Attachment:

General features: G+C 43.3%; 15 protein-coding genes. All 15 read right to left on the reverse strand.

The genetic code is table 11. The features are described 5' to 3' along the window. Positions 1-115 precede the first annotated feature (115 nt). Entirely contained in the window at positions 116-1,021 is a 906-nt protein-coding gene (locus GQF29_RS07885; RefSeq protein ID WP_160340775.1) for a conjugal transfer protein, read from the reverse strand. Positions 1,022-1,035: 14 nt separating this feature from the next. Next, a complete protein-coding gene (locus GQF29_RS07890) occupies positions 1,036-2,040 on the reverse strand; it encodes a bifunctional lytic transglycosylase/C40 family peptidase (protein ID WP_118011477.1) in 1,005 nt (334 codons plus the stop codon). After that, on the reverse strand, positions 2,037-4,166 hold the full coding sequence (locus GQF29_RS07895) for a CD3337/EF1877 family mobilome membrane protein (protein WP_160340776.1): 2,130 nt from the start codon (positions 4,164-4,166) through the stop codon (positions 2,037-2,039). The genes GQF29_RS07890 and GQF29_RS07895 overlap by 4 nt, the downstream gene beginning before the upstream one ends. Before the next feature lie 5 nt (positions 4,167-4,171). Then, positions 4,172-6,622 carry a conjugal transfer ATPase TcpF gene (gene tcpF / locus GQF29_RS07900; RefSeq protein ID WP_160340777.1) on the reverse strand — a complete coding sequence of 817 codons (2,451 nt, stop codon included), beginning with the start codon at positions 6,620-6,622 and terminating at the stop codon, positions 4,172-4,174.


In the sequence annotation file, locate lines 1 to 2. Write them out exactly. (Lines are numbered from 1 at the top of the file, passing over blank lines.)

General features: G+C 43.3%; 15 protein-coding genes. All 15 read right to left on the reverse strand.

The genetic code is table 11. The features are described 5' to 3' along the window. Positions 1-115 precede the first annotated feature (115 nt). Entirely contained in the window at positions 116-1,021 is a 906-nt protein-coding gene (locus GQF29_RS07885; RefSeq protein ID WP_160340775.1) for a conjugal transfer protein, read from the reverse strand. Positions 1,022-1,035: 14 nt separating this feature from the next. Next, a complete protein-coding gene (locus GQF29_RS07890) occupies positions 1,036-2,040 on the reverse strand; it encodes a bifunctional lytic transglycosylase/C40 family peptidase (protein ID WP_118011477.1) in 1,005 nt (334 codons plus the stop codon). After that, on the reverse strand, positions 2,037-4,166 hold the full coding sequence (locus GQF29_RS07895) for a CD3337/EF1877 family mobilome membrane protein (protein WP_160340776.1): 2,130 nt from the start codon (positions 4,164-4,166) through the stop codon (positions 2,037-2,039). The genes GQF29_RS07890 and GQF29_RS07895 overlap by 4 nt, the downstream gene beginning before the upstream one ends. Before the next feature lie 5 nt (positions 4,167-4,171). Then, positions 4,172-6,622 carry a conjugal transfer ATPase TcpF gene (gene tcpF / locus GQF29_RS07900; RefSeq protein ID WP_160340777.1) on the reverse strand — a complete coding sequence of 817 codons (2,451 nt, stop codon included), beginning with the start codon at positions 6,620-6,622 and terminating at the stop codon, positions 4,172-4,174.